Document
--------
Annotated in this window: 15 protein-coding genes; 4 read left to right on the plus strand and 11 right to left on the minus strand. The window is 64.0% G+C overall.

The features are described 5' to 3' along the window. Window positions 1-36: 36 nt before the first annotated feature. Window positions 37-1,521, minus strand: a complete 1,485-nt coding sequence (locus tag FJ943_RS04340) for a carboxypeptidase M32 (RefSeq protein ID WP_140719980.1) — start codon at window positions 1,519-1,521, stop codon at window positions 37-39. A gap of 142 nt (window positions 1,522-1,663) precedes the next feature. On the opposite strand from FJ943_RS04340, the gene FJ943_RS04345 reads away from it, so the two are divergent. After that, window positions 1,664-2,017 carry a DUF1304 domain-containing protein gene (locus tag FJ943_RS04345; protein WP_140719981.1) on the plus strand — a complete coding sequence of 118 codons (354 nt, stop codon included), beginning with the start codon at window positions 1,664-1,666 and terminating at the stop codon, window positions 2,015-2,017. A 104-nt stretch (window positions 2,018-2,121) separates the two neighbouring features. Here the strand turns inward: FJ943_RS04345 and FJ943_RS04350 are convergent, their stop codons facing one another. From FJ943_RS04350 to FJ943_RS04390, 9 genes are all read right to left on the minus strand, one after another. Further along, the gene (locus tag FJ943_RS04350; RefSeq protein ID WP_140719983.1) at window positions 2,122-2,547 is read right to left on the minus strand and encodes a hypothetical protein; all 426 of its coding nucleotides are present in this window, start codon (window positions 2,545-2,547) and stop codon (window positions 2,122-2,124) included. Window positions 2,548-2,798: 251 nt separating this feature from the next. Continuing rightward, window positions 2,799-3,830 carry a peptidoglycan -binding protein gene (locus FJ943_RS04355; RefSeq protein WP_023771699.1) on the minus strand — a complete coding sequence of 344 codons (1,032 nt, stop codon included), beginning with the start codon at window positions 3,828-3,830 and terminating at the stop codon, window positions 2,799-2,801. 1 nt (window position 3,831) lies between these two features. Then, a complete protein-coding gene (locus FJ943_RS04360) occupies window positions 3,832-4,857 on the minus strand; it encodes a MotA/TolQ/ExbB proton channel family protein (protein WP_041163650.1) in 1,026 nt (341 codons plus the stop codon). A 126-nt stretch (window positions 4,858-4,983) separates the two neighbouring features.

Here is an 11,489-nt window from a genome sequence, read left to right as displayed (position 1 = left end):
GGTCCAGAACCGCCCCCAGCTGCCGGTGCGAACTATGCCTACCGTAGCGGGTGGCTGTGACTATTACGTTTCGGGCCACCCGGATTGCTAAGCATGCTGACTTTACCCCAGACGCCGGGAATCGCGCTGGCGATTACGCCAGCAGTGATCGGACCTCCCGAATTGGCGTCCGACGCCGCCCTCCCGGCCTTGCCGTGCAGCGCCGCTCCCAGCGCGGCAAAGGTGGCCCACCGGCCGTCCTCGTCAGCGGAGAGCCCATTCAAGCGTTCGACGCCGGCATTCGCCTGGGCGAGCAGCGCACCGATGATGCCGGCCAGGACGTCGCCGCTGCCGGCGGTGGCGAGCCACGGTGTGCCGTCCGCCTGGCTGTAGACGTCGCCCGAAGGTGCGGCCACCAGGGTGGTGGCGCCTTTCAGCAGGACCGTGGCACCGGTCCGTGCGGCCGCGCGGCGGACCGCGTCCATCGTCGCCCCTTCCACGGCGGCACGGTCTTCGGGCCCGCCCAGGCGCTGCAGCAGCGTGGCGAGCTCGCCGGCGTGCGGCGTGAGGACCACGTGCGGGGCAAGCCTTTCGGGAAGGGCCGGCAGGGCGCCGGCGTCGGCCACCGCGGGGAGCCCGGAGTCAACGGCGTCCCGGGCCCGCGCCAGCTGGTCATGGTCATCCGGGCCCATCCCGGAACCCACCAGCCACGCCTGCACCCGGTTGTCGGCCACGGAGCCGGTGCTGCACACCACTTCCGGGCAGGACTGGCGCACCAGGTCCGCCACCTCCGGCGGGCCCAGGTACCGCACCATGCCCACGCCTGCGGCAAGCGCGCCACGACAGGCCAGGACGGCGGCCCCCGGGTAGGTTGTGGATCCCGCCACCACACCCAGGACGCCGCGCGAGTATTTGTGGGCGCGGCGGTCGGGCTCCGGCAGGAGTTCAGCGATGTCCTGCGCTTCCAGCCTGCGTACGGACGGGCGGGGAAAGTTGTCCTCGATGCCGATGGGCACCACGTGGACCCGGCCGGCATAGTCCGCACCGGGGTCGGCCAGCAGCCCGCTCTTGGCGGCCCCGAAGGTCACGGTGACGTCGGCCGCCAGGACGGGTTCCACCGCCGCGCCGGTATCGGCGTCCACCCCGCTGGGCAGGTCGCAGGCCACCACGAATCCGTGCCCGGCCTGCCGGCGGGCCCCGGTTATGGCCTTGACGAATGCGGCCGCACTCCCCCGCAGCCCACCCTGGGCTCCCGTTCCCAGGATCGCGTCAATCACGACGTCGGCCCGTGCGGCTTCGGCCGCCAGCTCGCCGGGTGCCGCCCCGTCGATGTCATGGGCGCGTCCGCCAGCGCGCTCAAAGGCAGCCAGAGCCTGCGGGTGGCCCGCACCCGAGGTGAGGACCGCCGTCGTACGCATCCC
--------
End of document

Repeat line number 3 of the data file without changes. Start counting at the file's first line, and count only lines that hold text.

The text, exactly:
Here is an 11,489-nt window from a genome sequence, read left to right as displayed (position 1 = left end):